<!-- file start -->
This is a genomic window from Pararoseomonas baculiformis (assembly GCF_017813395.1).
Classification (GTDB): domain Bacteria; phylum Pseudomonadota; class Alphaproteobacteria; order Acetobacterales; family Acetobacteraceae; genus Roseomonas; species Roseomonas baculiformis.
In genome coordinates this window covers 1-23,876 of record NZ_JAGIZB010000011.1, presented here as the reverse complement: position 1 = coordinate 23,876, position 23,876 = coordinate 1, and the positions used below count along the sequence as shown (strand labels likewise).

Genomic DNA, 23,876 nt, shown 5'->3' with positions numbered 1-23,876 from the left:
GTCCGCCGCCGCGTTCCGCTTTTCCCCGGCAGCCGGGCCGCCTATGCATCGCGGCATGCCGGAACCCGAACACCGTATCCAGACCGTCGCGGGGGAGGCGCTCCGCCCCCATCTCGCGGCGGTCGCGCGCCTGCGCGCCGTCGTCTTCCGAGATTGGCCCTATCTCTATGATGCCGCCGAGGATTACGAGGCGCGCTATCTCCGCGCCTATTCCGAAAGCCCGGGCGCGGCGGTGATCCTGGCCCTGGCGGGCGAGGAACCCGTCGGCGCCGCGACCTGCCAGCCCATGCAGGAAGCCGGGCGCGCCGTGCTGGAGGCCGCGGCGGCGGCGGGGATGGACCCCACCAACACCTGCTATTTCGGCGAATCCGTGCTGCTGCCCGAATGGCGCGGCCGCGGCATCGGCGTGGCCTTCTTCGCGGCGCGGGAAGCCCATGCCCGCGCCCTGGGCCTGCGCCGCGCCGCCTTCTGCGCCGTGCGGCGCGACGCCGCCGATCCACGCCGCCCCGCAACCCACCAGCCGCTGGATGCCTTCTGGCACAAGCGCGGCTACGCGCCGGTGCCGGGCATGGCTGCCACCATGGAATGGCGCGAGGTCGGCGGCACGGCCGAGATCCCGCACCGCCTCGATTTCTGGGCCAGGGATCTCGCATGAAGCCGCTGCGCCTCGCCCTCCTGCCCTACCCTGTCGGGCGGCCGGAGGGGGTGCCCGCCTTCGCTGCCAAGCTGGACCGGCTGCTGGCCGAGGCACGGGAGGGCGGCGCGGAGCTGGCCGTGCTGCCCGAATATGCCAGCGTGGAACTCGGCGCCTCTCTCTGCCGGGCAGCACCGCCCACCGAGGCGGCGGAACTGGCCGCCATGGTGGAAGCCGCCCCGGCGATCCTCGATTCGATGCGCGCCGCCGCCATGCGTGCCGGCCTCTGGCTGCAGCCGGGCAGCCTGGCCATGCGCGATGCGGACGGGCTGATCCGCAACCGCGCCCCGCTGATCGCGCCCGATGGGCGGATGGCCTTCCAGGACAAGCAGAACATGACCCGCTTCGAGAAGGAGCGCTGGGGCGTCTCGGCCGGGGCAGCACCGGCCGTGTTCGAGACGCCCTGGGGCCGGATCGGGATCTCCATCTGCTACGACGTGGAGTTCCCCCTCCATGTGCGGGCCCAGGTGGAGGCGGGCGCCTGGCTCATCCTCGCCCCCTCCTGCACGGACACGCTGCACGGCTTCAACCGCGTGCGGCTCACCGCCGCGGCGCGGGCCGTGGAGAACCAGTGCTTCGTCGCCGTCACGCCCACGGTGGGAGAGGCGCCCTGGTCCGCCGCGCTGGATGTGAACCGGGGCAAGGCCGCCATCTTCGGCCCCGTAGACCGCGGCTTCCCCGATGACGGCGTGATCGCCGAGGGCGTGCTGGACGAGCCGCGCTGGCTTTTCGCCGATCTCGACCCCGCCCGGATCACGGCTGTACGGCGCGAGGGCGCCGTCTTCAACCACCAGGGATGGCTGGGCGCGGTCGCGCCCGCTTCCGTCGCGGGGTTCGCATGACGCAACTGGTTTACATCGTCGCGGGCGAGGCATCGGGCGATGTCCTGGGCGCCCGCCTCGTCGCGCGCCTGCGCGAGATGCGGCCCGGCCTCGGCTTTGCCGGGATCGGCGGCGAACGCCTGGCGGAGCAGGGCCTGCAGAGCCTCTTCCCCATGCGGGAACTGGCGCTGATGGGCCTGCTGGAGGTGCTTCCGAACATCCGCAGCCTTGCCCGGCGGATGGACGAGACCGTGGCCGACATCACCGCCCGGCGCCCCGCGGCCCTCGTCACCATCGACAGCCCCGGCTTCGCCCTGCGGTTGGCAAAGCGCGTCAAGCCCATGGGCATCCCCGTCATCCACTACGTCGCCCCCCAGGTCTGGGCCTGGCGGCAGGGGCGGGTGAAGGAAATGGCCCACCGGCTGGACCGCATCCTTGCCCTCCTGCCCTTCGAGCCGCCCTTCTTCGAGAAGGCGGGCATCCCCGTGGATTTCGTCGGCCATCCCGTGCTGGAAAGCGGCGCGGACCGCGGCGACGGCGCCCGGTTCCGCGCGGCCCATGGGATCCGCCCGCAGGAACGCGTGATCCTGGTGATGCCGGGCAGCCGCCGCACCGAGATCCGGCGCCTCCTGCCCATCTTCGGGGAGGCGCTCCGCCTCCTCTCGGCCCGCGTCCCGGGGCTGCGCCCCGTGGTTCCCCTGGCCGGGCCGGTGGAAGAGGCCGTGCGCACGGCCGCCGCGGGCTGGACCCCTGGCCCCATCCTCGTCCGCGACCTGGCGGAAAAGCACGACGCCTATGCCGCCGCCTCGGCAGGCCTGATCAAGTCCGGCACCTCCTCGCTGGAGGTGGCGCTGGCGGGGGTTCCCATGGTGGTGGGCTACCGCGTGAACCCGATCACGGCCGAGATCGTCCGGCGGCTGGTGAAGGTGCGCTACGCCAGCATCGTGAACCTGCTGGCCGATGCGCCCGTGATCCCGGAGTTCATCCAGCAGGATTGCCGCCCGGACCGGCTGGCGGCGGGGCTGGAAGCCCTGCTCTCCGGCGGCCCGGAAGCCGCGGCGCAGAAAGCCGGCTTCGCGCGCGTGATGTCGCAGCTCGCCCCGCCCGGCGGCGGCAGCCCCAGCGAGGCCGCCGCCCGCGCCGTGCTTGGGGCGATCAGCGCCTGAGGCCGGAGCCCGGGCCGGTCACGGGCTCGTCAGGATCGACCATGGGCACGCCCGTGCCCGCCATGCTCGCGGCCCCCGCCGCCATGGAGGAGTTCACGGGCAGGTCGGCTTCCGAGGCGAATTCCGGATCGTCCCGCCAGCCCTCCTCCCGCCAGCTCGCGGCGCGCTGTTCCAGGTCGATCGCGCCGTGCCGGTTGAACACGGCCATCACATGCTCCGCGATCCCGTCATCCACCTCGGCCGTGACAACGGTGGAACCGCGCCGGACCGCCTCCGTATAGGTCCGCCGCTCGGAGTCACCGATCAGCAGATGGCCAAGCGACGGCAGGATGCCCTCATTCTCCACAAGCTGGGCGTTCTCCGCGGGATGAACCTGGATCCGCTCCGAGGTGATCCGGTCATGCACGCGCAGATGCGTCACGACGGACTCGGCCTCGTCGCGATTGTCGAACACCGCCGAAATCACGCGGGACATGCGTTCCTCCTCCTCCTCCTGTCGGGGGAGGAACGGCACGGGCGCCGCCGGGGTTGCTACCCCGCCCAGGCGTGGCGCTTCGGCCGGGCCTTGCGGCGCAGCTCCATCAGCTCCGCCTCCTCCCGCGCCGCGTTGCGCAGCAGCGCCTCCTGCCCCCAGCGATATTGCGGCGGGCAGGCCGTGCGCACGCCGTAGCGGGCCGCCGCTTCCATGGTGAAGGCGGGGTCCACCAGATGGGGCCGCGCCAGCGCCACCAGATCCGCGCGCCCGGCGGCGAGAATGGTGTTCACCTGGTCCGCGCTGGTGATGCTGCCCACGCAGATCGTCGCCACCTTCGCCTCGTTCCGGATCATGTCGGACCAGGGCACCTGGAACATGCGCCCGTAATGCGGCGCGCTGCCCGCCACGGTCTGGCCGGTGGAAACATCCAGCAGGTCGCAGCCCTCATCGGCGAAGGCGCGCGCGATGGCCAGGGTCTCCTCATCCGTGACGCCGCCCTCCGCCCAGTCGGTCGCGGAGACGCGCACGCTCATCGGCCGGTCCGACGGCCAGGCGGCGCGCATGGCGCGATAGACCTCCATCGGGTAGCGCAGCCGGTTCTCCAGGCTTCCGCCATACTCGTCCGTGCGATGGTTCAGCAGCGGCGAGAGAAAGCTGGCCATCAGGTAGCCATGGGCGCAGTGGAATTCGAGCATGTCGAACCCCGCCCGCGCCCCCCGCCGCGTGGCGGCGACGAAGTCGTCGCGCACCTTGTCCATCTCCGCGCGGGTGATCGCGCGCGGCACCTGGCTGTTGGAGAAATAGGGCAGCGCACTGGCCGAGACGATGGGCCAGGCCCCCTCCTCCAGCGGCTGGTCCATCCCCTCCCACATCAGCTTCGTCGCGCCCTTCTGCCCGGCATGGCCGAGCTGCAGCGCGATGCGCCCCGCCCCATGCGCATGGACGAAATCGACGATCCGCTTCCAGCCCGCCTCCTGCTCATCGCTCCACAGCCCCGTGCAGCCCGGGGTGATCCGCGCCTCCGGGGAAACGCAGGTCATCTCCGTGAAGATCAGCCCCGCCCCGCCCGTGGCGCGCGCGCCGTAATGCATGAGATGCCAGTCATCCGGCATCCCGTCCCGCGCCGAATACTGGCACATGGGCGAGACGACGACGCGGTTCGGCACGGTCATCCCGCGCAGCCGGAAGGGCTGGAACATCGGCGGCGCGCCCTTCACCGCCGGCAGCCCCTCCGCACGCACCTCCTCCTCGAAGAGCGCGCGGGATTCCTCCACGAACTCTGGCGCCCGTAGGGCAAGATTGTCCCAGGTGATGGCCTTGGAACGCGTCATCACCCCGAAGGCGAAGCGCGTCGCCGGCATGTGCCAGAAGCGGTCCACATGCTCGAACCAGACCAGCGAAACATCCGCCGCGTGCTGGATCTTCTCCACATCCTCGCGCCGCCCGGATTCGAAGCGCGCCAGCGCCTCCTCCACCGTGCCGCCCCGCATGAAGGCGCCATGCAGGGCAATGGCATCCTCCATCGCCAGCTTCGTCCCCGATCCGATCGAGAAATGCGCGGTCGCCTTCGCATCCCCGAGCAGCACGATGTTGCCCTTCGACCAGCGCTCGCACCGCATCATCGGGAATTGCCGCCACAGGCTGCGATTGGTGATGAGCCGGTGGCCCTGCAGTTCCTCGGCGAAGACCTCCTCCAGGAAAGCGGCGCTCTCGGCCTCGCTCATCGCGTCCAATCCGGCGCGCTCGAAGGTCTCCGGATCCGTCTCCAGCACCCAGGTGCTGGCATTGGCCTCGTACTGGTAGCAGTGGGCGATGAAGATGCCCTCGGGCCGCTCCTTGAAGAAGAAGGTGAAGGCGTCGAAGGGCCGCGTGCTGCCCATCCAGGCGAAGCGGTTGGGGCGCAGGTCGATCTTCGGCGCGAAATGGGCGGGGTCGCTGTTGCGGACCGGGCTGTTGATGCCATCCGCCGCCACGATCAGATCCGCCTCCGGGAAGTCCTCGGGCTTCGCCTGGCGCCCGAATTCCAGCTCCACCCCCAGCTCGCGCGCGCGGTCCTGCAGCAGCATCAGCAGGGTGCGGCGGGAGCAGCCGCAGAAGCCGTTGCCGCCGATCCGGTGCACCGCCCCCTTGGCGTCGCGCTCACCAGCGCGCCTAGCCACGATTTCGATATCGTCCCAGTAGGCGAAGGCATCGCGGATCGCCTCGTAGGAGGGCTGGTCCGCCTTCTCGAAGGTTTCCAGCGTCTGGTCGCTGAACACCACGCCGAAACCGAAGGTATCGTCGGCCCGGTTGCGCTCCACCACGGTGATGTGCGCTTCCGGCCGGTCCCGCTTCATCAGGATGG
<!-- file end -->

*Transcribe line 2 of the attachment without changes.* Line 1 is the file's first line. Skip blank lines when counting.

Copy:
Classification (GTDB): domain Bacteria; phylum Pseudomonadota; class Alphaproteobacteria; order Acetobacterales; family Acetobacteraceae; genus Roseomonas; species Roseomonas baculiformis.